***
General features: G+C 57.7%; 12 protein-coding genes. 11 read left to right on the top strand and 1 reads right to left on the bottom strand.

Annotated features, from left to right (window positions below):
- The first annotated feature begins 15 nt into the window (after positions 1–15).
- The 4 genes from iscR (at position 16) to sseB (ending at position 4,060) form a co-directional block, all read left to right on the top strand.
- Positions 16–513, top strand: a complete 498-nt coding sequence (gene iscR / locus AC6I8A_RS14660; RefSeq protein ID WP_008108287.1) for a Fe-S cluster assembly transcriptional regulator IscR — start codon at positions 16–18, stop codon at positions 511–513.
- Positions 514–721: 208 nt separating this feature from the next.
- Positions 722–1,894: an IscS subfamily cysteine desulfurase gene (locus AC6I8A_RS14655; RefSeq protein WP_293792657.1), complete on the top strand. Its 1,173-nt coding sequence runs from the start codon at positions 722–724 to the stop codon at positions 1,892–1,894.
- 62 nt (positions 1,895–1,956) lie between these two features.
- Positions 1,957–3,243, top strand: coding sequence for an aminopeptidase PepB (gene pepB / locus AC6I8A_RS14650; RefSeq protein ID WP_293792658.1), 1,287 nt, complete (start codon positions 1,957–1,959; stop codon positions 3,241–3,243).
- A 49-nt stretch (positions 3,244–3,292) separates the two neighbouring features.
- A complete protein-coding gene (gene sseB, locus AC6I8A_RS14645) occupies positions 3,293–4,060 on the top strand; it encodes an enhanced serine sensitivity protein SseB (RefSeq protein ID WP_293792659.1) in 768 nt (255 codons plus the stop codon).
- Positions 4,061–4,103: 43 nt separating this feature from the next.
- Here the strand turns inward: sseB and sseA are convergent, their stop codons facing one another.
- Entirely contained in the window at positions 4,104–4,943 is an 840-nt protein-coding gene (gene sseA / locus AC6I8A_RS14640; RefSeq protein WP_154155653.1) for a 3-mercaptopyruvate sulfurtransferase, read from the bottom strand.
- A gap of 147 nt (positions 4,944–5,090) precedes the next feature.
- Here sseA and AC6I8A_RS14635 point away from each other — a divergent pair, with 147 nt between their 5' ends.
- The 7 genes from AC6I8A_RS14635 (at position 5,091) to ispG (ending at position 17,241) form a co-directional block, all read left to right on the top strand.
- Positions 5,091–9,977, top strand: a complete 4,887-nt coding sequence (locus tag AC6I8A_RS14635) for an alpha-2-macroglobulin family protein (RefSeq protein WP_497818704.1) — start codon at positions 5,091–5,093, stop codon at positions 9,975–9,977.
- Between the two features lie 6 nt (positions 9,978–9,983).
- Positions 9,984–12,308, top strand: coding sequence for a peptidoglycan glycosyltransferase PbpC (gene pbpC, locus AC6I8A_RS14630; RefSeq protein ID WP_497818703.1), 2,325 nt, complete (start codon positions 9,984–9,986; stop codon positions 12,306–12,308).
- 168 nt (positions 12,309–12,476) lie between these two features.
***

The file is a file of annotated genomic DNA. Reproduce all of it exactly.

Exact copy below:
General features: G+C 57.7%; 12 protein-coding genes. 11 read left to right on the top strand and 1 reads right to left on the bottom strand.

Annotated features, from left to right (window positions below):
- The first annotated feature begins 15 nt into the window (after positions 1–15).
- The 4 genes from iscR (at position 16) to sseB (ending at position 4,060) form a co-directional block, all read left to right on the top strand.
- Positions 16–513, top strand: a complete 498-nt coding sequence (gene iscR / locus AC6I8A_RS14660; RefSeq protein ID WP_008108287.1) for a Fe-S cluster assembly transcriptional regulator IscR — start codon at positions 16–18, stop codon at positions 511–513.
- Positions 514–721: 208 nt separating this feature from the next.
- Positions 722–1,894: an IscS subfamily cysteine desulfurase gene (locus AC6I8A_RS14655; RefSeq protein WP_293792657.1), complete on the top strand. Its 1,173-nt coding sequence runs from the start codon at positions 722–724 to the stop codon at positions 1,892–1,894.
- 62 nt (positions 1,895–1,956) lie between these two features.
- Positions 1,957–3,243, top strand: coding sequence for an aminopeptidase PepB (gene pepB / locus AC6I8A_RS14650; RefSeq protein ID WP_293792658.1), 1,287 nt, complete (start codon positions 1,957–1,959; stop codon positions 3,241–3,243).
- A 49-nt stretch (positions 3,244–3,292) separates the two neighbouring features.
- A complete protein-coding gene (gene sseB, locus AC6I8A_RS14645) occupies positions 3,293–4,060 on the top strand; it encodes an enhanced serine sensitivity protein SseB (RefSeq protein ID WP_293792659.1) in 768 nt (255 codons plus the stop codon).
- Positions 4,061–4,103: 43 nt separating this feature from the next.
- Here the strand turns inward: sseB and sseA are convergent, their stop codons facing one another.
- Entirely contained in the window at positions 4,104–4,943 is an 840-nt protein-coding gene (gene sseA / locus AC6I8A_RS14640; RefSeq protein WP_154155653.1) for a 3-mercaptopyruvate sulfurtransferase, read from the bottom strand.
- A gap of 147 nt (positions 4,944–5,090) precedes the next feature.
- Here sseA and AC6I8A_RS14635 point away from each other — a divergent pair, with 147 nt between their 5' ends.
- The 7 genes from AC6I8A_RS14635 (at position 5,091) to ispG (ending at position 17,241) form a co-directional block, all read left to right on the top strand.
- Positions 5,091–9,977, top strand: a complete 4,887-nt coding sequence (locus tag AC6I8A_RS14635) for an alpha-2-macroglobulin family protein (RefSeq protein WP_497818704.1) — start codon at positions 5,091–5,093, stop codon at positions 9,975–9,977.
- Between the two features lie 6 nt (positions 9,978–9,983).
- Positions 9,984–12,308, top strand: coding sequence for a peptidoglycan glycosyltransferase PbpC (gene pbpC, locus AC6I8A_RS14630; RefSeq protein ID WP_497818703.1), 2,325 nt, complete (start codon positions 9,984–9,986; stop codon positions 12,306–12,308).
- 168 nt (positions 12,309–12,476) lie between these two features.